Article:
Some advice for the beleaguered and backward states of Illinois, Massachusetts, et al.: If police are not obliged to ask our permission before recording their public encounters with us, then we should not be obliged to ask their permission before recording our public encounters with them. That states generally dominated by so-called progressives should be so insistent upon asymmetric police powers and special privileges for government’s armed agents is surprising only to those who do not understand the basic but seldom-spoken truth about progressivism: The welfare state is the police state.
Why Illinois Republicans are on board is another matter, bringing up the eternal question that conservatives can expect to be revisiting frequently after January: What, exactly, is the point of the Republican party?
Illinois is attempting to resurrect what the state’s politicians pretend is a privacy-protecting anti-surveillance law; in reality, it is the nearly identical reincarnation of the state’s earlier anti-recording law, the main purpose of which was to charge people who record police encounters with a felony, an obvious and heavy-handed means of discouraging such recording. Illinois’s state supreme court threw the law out on the grounds that police do not have a reasonable expectation of privacy when carrying out their duties, though police and politicians argued the contrary — apparently, some part of the meaning of the phrase “public servants” eludes them. The new/old law is, by design, maddeningly vague, and will leave Illinois residents unsure of which encounters may be legally recorded and which may not.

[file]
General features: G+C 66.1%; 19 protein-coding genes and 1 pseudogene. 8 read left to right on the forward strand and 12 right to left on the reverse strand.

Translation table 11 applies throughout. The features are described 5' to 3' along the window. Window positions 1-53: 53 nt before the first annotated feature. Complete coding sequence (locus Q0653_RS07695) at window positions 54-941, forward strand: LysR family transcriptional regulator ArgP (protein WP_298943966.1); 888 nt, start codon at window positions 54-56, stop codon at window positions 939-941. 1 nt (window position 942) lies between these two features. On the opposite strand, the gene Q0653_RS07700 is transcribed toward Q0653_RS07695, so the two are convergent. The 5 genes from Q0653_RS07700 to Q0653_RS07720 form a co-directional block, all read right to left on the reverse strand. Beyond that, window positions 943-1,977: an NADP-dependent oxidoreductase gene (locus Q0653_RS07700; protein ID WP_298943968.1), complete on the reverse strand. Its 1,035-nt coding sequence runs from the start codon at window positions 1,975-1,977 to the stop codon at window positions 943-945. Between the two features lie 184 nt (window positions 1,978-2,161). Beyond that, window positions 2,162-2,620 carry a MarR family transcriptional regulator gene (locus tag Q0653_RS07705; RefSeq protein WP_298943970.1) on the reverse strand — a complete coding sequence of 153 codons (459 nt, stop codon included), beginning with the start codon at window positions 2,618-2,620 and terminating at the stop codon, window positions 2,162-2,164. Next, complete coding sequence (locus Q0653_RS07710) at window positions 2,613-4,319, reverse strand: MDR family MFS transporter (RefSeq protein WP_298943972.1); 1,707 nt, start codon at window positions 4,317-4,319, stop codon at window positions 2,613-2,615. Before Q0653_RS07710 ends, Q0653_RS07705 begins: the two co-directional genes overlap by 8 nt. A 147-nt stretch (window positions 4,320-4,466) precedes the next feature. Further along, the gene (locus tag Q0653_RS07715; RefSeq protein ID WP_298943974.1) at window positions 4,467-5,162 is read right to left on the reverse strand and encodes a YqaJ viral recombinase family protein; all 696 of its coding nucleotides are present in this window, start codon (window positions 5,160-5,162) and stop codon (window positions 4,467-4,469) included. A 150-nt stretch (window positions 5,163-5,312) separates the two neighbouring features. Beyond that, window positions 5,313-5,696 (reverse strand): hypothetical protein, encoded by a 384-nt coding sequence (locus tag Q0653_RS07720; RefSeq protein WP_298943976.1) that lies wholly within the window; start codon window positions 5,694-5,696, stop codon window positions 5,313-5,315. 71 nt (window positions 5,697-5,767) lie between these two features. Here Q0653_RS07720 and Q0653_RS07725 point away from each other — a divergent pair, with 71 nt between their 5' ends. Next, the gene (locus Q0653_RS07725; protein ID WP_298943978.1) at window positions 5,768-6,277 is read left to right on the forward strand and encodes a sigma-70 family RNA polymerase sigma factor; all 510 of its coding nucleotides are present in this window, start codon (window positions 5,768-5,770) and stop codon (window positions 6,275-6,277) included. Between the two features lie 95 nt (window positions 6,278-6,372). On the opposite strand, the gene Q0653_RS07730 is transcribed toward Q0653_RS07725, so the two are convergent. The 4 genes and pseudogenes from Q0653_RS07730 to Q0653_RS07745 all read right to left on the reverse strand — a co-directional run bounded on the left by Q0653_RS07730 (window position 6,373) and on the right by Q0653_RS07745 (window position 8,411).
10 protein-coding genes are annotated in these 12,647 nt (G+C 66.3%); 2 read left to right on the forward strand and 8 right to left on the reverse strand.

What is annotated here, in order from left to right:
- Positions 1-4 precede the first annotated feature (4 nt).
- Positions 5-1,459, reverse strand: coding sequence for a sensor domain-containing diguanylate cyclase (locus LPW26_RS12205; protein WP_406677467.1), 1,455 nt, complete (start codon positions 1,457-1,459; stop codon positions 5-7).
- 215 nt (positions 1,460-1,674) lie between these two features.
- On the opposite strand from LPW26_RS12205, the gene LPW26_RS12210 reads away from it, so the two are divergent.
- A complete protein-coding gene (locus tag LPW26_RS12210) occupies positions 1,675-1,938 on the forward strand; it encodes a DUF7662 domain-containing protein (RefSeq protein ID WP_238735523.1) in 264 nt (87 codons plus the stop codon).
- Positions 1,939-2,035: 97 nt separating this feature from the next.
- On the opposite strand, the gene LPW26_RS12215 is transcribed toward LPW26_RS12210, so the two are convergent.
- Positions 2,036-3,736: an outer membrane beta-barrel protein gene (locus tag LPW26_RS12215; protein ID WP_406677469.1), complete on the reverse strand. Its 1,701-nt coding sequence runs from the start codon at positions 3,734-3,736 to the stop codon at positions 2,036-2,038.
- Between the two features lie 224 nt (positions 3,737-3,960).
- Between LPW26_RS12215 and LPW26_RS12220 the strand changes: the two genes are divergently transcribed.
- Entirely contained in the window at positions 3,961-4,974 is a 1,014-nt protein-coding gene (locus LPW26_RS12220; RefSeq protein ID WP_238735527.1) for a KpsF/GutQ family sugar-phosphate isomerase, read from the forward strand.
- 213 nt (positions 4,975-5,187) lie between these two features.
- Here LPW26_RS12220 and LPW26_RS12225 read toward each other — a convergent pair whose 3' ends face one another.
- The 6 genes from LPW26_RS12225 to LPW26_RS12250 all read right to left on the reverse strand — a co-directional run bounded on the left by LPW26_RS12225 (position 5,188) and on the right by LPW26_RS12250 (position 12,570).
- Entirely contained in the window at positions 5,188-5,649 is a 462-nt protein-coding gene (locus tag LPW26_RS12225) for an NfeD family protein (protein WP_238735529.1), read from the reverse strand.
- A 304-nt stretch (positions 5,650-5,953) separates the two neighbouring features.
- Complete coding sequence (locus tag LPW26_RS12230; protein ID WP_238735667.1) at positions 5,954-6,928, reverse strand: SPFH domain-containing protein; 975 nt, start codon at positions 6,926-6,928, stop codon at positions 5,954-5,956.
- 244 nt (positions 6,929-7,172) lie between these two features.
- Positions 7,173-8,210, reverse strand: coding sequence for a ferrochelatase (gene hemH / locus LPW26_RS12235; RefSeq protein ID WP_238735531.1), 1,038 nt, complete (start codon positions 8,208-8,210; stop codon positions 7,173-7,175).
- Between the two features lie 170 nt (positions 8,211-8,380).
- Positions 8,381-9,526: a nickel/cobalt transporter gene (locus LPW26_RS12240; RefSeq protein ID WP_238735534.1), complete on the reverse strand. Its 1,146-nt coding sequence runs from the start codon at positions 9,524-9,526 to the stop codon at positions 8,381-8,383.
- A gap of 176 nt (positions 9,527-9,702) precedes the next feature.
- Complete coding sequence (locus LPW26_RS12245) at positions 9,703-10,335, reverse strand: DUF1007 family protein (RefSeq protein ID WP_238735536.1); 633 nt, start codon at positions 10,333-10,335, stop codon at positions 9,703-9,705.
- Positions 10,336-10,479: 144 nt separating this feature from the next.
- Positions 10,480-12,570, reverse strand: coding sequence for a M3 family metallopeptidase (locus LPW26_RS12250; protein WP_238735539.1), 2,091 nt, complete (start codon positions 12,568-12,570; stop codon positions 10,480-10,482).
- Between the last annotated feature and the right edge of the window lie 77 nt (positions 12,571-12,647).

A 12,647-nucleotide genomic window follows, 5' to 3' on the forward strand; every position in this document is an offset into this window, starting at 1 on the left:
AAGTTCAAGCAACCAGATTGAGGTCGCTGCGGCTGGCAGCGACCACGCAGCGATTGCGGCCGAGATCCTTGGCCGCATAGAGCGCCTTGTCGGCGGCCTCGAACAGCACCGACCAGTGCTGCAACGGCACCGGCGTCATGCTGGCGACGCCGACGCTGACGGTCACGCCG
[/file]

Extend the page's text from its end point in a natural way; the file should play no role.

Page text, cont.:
Here is the solution: Pass a law explicitly recognizing the right of citizens to record police officers. It is important to note that such a law would recognize a right rather than create one: Government has no legitimate power to forbid free people from using cameras, audio-recording devices, or telephones in public to document the business of government employees. The statute would only clarify that Americans — even in Illinois — already are entitled to that right.